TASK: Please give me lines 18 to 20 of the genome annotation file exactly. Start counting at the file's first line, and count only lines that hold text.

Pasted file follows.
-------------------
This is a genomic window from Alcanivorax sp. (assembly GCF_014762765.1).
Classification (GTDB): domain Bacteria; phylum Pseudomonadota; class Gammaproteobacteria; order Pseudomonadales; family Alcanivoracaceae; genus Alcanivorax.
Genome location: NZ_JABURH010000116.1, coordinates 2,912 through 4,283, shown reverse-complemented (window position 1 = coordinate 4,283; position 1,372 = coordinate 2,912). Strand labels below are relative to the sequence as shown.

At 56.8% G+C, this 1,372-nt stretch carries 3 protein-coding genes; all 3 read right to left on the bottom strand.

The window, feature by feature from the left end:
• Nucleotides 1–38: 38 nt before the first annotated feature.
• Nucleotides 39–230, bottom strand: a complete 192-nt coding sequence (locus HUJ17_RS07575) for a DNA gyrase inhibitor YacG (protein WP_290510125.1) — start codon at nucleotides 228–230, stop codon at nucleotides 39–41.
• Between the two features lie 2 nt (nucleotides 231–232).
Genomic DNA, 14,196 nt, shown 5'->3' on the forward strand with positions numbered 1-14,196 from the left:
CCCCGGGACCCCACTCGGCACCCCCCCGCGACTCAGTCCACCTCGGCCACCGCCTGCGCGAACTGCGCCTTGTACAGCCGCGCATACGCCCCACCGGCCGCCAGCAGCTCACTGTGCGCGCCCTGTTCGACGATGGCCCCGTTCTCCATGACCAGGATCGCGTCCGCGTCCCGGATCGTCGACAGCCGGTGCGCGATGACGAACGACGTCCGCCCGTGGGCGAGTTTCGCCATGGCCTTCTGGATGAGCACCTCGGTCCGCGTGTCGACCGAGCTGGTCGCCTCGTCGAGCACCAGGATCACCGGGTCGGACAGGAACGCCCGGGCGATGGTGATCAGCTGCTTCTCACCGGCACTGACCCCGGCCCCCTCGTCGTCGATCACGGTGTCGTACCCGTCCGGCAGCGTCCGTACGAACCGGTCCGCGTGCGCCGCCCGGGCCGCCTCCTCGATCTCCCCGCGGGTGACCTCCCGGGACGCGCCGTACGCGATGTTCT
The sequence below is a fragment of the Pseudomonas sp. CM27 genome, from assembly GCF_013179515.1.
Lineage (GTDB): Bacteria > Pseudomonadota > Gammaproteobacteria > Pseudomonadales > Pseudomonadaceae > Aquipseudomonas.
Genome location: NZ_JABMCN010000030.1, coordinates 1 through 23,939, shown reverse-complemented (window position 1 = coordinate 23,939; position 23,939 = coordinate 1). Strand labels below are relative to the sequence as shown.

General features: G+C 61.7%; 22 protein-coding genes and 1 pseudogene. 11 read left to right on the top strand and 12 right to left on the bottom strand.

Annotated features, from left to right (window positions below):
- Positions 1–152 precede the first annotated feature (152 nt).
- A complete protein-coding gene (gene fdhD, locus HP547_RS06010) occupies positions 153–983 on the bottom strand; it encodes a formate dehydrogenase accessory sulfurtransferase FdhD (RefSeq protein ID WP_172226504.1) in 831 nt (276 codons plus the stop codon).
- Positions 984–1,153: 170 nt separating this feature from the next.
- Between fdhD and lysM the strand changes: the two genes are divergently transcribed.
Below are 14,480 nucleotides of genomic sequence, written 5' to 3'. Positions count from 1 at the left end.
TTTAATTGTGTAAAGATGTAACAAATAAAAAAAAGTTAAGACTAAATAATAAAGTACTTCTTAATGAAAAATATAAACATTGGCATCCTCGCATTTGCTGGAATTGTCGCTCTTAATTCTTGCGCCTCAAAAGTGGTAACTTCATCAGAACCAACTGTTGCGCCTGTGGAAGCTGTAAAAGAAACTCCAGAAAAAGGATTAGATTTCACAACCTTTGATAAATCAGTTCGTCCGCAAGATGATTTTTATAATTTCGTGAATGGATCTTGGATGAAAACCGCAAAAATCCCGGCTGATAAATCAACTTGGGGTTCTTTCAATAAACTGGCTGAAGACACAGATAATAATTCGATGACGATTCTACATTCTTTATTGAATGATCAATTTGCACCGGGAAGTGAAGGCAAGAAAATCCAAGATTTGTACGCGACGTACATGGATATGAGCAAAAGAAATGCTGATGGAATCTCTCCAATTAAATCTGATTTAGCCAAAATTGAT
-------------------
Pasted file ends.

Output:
- Positions 984–1,153: 170 nt separating this feature from the next.
- Between fdhD and lysM the strand changes: the two genes are divergently transcribed.
Below are 14,480 nucleotides of genomic sequence, written 5' to 3'. Positions count from 1 at the left end.